Psst: What Are the ‘Other Guys’ Doing?

unknown people groupOne of the things my father used to say is that the day you stop learning is the day you’re dead. Now, dear old dad was a colorful individual, to say the least, and much of what he said I either couldn’t or wouldn’t print, but that expression is one of his few gems.

I consider my professional life as starting when I interned and then freelanced as a studio engineer for AT&T Corporate Television at 195 Broadway in September 1978. That puts me at 35 years of figuring out what I want to be when I grow up. The one constant dad’s advice provided me is that it was never enough to know just what I knew. All things — especially technology things — change so rapidly that anyone calling themselves an “expert” or even a “professional” in a specific area has to force themselves to keep learning if they want to maintain that edge.

I understood at every point in my career that a teenager coming out of high school would inherently know more about the technology he grew up with than I knew — unless I worked at it. That work includes attendance at industry gatherings and conferences, working with manufacturers and software producers, and — quite simply — finding out what everybody else is doing.

When I was working for “end-user” firms, I was constantly seeking out peers at similar firms to find out how they were handling the problems and issues I was faced with. Which firms/people came to the same conclusions I did? Which organizations figured out new approaches? Which organizations hit snags that I had not encountered yet? Etc.  I joined industry associations and advisory boards whenever I had the chance. I took every opportunity I could to keep learning — or stay alive, as my dad would say.

Now that I am on the other side of the business (as a consultant), “How are other firms handling this?” is still the number one question I’m asked. Smart people know that constant trial and error will eventually get them to the right answer (if they still have their job at the end) but there is usually an easier way.

It was Bill Gates who said, “I choose a lazy person to do a hard job, because a lazy person will find an easy way to do it.” Lazy may be a bit harsh, but the sentiment is the same.  As the older proverb goes, “We stand taller on the shoulders of those who came before us.”

Helping organizations understand this is now part of my job description. I can explain and demonstrate what other clients have done to solve problems and achieve success (without revealing any confidences, of course.)  I can also detail what didn’t work and why — saving organizations huge, wasted investments in time and money.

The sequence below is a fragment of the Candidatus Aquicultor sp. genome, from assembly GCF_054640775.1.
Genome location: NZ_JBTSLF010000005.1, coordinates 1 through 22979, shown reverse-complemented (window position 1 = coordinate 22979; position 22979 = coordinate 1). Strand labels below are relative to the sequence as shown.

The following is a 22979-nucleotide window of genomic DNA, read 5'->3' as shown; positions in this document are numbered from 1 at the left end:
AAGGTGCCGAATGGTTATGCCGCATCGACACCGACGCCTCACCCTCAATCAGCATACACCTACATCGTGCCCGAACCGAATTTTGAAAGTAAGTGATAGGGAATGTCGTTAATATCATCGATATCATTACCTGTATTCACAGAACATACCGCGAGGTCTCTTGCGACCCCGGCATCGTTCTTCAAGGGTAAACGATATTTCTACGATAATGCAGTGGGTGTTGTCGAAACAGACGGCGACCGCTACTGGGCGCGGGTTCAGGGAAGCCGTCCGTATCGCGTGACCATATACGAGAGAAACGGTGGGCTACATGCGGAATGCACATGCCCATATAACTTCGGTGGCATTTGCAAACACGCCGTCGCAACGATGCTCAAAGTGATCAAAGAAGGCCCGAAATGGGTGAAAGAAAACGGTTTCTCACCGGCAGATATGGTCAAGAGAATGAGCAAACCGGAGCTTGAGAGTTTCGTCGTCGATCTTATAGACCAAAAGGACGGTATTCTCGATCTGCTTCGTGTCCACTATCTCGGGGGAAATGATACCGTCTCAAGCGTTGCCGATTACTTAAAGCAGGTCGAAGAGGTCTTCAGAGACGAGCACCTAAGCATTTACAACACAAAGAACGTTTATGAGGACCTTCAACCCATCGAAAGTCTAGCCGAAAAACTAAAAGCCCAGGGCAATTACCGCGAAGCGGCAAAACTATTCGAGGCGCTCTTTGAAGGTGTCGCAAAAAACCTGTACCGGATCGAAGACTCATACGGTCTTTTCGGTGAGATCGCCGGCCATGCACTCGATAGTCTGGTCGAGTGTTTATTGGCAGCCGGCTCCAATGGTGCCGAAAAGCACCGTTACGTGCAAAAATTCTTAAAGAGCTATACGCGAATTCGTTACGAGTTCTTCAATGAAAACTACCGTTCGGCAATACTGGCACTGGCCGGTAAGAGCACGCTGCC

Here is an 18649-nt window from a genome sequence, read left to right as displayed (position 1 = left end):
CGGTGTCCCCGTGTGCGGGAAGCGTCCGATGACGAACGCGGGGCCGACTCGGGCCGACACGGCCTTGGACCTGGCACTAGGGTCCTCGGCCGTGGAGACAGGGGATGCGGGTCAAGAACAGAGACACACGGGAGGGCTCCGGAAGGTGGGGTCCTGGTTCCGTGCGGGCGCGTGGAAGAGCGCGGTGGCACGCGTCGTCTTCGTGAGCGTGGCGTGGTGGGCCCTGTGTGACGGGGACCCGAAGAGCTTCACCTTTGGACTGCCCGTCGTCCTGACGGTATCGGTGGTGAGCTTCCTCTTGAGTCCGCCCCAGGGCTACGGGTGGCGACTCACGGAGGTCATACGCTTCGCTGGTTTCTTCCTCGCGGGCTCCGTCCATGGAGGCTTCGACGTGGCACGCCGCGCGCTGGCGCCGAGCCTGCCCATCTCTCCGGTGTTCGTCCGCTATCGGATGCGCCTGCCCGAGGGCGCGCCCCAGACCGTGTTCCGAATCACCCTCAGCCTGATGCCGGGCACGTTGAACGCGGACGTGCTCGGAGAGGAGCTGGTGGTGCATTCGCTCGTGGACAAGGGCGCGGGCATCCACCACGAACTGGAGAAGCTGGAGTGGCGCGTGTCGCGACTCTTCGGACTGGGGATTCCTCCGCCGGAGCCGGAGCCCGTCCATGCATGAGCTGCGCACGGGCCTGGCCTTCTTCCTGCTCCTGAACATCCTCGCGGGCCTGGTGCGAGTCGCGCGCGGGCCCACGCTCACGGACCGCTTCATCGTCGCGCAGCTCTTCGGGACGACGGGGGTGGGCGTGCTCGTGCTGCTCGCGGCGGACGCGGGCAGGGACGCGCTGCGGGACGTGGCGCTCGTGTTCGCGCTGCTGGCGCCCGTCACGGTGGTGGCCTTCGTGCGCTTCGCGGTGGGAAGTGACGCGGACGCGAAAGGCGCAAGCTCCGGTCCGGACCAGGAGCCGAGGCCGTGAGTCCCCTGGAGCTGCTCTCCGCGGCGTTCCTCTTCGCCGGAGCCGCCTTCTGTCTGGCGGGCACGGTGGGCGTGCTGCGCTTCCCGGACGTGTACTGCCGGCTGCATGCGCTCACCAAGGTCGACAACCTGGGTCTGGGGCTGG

This opportunity has given me a great sense of perspective.  When I was with the end-user firms, I took company policy to be a fixed mandate and rarely questioned it. Security, compliance, technical policies — all of these were obviously regulated and written in stone.

Now that I work with dozens of organizations, I understand that all of those “requirements” are really just interpretations.  No two organizations interpret requirements in exactly the same way.  This is as it should be, as no two firms have exactly the same priorities and needs. The difficulty in getting organizations to see that usually lies with their technology leadership.

These people tend to shop the market for solutions and decide upon them. That’s great if you’re selling solutions (like a manufacturer), but no so smart if you want to meet an organization’s actual needs.  It is much wiser to start with an organization’s people — an end-user base that functions as a “focus group” and then ultimately as “adoption advocates” — before making technology decisions.

Organizations have different users with different use cases, and it is ridiculous to assumethat  each user group has the same needs.  It’s even more ridiculous to assume that every organization has exactly the same blend of user groups.  Getting this segmentation right is the first step to a successful technology strategy.  Sometimes I can convince organizations to learn this practice; sometimes I can’t (and they wind up buying what a manufacturer convinced them they needed all along.)  It’s usually the latter organizations that wonder why their technology adoption rates and ROI are so low.

There are two morals to this story: 1.) Organizations and individuals should never stop learning — even if it requires a concerted effort to seek out other opinions and face down some incorrect assumptions from your past. 2.) Take advantage of every opportunity to find out what similar organizations and individuals are doing.  Maybe they’ve solved a problem you’re also having, or maybe they’ve already faced one you weren’t even aware of.

You can accomplish both things in many ways.  You can attend and participate in industry conferences and seminars.  You can join the relevant industry associations and participate in — or even just listen to — the dialog. And then there’s always that part about hiring a qualified consultant — just make sure he or she is one that knows they need to keep learning new things in order to keep their edge.

This post originally appeared on David’s blog. It’s reprinted here with his permission.

About David Danto

David Danto has over 30 years of experience providing problem-solving leadership and innovation in media and unified communications technologies for various firms in the corporate, broadcasting and academic worlds, including AT&T, Bloomberg LP, FNN, Morgan Stanley, NYU, Lehman Brothers and JP Morgan Chase. He now works with Dimension Data as Principal Consultant for the collaboration, multimedia, video and AV disciplines. He is also the IMCCA’s Director of Emerging Technology.

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